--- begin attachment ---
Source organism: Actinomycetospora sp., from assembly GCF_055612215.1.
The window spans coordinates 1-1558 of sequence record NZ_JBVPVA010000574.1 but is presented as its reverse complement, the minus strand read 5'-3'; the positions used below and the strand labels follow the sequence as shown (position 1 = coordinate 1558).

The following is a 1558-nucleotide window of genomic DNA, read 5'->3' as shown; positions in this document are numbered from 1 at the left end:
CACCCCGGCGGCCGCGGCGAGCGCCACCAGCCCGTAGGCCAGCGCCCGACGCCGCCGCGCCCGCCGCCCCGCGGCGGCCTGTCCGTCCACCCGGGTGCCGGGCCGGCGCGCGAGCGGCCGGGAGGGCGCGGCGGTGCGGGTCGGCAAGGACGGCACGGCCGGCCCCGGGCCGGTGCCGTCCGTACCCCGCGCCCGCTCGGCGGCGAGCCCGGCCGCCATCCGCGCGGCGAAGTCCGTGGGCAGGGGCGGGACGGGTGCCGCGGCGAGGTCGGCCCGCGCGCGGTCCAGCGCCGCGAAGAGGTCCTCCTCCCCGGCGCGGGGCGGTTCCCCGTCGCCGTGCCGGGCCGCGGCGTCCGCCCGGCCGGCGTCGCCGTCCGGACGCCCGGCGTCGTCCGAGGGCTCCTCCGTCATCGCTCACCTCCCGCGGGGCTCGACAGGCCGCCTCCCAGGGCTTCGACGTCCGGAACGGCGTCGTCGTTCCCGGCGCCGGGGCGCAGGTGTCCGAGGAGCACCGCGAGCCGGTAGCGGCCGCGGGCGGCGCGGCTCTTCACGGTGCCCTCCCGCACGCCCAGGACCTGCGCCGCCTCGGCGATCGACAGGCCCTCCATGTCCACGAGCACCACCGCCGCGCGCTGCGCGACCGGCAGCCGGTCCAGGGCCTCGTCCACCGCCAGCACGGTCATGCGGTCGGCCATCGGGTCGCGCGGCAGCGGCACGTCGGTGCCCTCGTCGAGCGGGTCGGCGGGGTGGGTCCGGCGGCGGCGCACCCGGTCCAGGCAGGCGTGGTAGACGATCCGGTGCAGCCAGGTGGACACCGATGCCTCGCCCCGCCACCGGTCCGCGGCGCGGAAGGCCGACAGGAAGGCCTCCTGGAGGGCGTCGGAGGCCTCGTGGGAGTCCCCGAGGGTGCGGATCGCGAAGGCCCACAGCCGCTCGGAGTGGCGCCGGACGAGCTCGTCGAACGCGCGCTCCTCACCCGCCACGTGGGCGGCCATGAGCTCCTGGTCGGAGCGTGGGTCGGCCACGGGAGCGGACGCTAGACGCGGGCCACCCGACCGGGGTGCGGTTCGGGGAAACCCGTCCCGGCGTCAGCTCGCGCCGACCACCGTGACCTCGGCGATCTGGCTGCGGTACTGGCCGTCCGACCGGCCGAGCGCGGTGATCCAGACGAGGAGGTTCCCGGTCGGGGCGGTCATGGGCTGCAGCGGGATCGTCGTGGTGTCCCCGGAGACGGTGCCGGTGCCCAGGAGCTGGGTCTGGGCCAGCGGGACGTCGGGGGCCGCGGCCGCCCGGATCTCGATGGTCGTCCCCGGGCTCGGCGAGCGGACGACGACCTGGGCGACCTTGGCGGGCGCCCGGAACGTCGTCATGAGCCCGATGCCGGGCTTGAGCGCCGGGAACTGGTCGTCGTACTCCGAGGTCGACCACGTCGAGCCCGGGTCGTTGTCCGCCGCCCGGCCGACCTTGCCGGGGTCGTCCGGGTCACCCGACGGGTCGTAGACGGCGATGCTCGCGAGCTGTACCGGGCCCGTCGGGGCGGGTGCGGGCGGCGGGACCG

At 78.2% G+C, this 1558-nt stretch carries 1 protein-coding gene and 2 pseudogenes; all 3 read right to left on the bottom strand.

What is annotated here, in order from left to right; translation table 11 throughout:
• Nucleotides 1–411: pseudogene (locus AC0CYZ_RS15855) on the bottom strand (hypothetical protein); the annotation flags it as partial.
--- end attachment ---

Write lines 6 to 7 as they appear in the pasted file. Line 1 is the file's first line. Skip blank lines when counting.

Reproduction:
What is annotated here, in order from left to right; translation table 11 throughout:
• Nucleotides 1–411: pseudogene (locus AC0CYZ_RS15855) on the bottom strand (hypothetical protein); the annotation flags it as partial.